There is an emphasis on meaning management. Managers glean data, not just on consumption patterns of top brands and general perception of the products but also the culture, the geographical and political landscape of the place and the people. When you want to find meaning in a conversation, you need to understand the context.

Data managers and data scientists need to move away from looking at data as merely points on a graph, when they glean from social media sources for information processing. Even though Big Data analytics is essential, understanding social media conversations requires, delving deep into the culture and social perceptions of the people involved to gain insight.

Social listening requires cultural sensitivity and understanding context

Interestingly, the authors in the article point out that, modern day Data scientists lack the skill and effort required to understand and glean the meaning out of such conversations. Truly to their job and function, as data managers, they have the reductionist attitude.  They reduce complex data into lower level data as Ones and Zeros.  It is good for other data processing (for example: – Efficiency and profitability calculation), but may not add any value to the process of meaning management for online social media conversations.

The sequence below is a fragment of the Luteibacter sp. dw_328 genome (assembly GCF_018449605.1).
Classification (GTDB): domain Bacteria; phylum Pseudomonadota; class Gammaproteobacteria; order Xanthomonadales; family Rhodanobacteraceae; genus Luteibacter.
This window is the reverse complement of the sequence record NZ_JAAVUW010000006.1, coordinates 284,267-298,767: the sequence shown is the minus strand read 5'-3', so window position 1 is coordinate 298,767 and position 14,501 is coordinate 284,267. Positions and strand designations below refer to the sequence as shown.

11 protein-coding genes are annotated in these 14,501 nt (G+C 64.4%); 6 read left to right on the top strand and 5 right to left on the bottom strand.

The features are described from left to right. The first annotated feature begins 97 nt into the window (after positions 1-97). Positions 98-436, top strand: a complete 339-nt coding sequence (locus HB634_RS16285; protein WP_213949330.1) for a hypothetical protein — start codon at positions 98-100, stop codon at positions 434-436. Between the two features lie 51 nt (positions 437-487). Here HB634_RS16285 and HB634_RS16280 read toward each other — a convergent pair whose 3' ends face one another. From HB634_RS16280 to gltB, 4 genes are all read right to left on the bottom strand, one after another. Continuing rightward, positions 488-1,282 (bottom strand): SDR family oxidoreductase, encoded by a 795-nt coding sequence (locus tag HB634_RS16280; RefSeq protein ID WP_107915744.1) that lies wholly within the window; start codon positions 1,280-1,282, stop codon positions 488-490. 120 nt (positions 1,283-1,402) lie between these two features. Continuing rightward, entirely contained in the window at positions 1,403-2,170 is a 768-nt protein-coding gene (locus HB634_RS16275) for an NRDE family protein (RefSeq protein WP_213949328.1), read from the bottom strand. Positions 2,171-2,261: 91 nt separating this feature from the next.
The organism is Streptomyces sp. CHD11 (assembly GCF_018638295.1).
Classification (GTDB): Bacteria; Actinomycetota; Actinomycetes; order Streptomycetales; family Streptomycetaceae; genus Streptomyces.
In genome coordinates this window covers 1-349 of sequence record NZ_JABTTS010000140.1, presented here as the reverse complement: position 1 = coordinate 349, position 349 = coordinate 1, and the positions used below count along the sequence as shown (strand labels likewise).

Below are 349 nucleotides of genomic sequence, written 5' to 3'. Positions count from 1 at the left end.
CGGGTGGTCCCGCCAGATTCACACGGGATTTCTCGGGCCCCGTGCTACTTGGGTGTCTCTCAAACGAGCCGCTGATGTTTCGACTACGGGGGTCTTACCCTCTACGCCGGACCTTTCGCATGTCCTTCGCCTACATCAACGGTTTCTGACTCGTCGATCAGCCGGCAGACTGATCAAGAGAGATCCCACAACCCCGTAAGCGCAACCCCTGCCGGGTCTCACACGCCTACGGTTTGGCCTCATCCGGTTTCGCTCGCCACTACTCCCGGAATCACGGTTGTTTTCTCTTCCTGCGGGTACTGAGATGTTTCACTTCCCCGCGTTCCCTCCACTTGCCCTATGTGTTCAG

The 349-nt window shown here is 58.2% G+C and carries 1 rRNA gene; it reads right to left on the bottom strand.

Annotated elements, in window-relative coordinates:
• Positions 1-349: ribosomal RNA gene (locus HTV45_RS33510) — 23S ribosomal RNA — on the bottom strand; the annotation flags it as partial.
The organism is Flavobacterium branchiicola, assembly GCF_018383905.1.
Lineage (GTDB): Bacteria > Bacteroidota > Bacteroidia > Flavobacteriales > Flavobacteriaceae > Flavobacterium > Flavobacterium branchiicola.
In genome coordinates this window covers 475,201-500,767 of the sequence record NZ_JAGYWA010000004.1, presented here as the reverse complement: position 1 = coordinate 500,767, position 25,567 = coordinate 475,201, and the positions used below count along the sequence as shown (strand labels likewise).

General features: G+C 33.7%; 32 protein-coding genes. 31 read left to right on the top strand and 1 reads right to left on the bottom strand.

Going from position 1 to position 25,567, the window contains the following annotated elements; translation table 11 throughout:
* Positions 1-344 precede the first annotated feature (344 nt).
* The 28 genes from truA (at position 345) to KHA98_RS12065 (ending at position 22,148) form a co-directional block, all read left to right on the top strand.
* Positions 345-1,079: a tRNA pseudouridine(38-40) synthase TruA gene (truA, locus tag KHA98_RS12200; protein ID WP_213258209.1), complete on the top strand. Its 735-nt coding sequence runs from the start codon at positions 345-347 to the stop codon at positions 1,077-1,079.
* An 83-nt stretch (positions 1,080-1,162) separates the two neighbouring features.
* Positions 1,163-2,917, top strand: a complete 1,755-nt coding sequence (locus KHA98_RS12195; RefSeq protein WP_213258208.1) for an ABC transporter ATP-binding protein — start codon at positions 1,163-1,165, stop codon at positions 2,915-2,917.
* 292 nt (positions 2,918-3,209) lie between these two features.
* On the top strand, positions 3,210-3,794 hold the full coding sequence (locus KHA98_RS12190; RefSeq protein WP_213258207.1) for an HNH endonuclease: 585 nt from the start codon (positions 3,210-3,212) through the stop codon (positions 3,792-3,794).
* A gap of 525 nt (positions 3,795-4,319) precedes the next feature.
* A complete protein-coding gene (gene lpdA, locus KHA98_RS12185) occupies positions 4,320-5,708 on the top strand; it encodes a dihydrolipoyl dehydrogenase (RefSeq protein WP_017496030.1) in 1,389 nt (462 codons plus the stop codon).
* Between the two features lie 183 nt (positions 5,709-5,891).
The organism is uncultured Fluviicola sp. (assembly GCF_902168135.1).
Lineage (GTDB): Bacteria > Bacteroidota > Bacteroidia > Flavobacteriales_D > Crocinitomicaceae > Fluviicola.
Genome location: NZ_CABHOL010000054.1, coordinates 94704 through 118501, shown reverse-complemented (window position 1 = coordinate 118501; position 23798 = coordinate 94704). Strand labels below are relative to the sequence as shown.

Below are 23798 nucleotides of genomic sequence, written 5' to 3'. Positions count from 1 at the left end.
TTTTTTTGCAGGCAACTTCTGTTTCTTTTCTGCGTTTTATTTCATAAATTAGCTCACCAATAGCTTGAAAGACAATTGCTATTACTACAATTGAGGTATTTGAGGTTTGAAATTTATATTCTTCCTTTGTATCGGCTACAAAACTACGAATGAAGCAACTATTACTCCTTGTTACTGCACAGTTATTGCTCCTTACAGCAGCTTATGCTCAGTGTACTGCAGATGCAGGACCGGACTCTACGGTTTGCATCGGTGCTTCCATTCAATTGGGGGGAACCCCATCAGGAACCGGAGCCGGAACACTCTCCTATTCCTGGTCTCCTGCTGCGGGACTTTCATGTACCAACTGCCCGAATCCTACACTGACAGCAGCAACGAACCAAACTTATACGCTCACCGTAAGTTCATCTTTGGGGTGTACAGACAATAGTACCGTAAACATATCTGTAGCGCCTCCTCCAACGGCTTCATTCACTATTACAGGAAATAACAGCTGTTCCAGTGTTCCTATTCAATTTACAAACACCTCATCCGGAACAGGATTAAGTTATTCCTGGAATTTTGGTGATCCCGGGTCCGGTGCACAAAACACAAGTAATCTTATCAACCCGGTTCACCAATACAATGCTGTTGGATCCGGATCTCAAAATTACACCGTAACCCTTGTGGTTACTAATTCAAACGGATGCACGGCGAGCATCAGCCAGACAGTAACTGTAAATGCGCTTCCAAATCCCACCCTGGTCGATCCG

Social listening efforts for gaining insight and understanding customers requires marketing professionals and company personnel alike to straddle between information and meaning. As mentioned earlier, finding meaning requires sound understanding of the context.

It is time for cultural sensitive data analysts and info-culture builders within organizations to read the meaning out of such conversations.  Such culturally sensitive data analysts can take complex data and form higher order and meaningful information out of social media conversations.

Finding meaning in a conversation involves context. Context is naturally out of the question for information processing professionals and data scientists. Context involves, for example such information deriving questions such as: “Who said it?”, “Why they said it?” and “What are the challenges ?”. Answering such questions gives meaning and valuable context to social media conversations.

Insight and intelligence can be derived from the context.

It is touted that gaining insight through social media conversations should be a regular feature for company personnel. This should not be relegated to the marketing department alone. Infact, the ‘C’ positions of the organization should also get into this art of social listening as an everyday affair.  Understanding “Customer thought and intent” is after all the Holy Grail in business.